I don’t see a thread for this course which is weird because it is pretty popular. This is a fantastic course by the way… however…
‘‘eingehen’’ - ‘‘to deal with, give attention’’ is wrong I’m pretty sure. Figuratively it could mean ‘‘to sink in’’ which I suppose is the closest thing to this definition. But mostly from what I know means ‘‘to shrink’’, like a t-shirt or something.
or with an additional prep auf it would be better. auf etwas eingehen. or something of that effect.
it means “to go in” as in “to enter (a building, scene, etc.)”. This usage is rare however. More often you would say. “er geht hinein” (verb: “hineingehen”) or “er geht rein” (“reingehen”). But there are some idioms like “ein- und ausgehen” (~visit frequently) or “in die Geschichte eingehen” (~to write history) that use “eingehen”.
Figurative usage is far more often: “auf jemanden eingehen” (~to deal with someone’s feelings ~to be empathic ~to relate to someone). “die Pflanze geht ein” (~the plant dies/cripples/shrinks), “auf eine Frage eingehen” (~adress a question)
BUT: I wouldn’t say “das T-Shirt geht beim Waschen ein”. That’s maybe a regional (maybe southern?) variant - I’ve never heard anyone saying that. I’d prefer “das T-Shirt läuft beim Waschen ein” (verb: “einlaufen” ~ to shrink: lit: run in).
Yep, checked the DUDEN. https://www.duden.de/rechtschreibung/eingehen It confirms that “eingehen” can be used in the context of shrinking textiles when washed inappropriately. The Duden says nothing about regional use, indeed. “Eingehen” is also all over the internet in this context. So perhaps I’m wrong. Or I’m sitting in a regional bubble (west/northwest Germany) where you’d virtually always use “einlaufen” in this context.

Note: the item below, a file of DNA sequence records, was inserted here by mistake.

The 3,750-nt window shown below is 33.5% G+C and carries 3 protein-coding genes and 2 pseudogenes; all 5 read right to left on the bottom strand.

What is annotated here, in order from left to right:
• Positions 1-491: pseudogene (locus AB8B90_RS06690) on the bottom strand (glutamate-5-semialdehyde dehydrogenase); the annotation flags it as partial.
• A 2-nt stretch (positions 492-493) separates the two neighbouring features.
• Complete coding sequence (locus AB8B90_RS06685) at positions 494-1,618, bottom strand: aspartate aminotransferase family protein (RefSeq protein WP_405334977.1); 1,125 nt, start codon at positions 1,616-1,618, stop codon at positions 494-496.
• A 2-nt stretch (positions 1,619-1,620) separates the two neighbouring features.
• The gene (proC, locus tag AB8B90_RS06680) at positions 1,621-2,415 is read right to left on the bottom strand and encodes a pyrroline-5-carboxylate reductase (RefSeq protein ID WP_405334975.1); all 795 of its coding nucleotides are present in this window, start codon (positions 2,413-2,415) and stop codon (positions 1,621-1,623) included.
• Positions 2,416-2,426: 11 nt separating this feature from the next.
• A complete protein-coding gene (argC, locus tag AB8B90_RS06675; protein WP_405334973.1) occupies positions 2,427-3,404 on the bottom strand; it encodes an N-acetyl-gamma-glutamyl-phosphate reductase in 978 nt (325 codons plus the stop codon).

But you are right that “eingehen” often uses a preposition or at least a direct object like in “einen Vertrag eingehen” (~sign a contract).
PS: Austria+Bavaria is just a fraction of the German speaking southern areas.
Hi, @Geil. What’s your ultimate goal about editing this course?
It’s getting hard to revise some words because you are moving them from one level to another.
What levels are you going to freeze as they are?
What levels are you are going to split and move their words to alphabet levels?
Thanks in advance if you see this comment.
I’m going to leave the original 4000 words intact for highest freq. All other words will be moved to alphabetized states for sake of making this course a ‘‘all German word’’ course. There are a handful of highfrequency courses making a top 4000 course rather redundant. It will be a process, but it will be a pay off.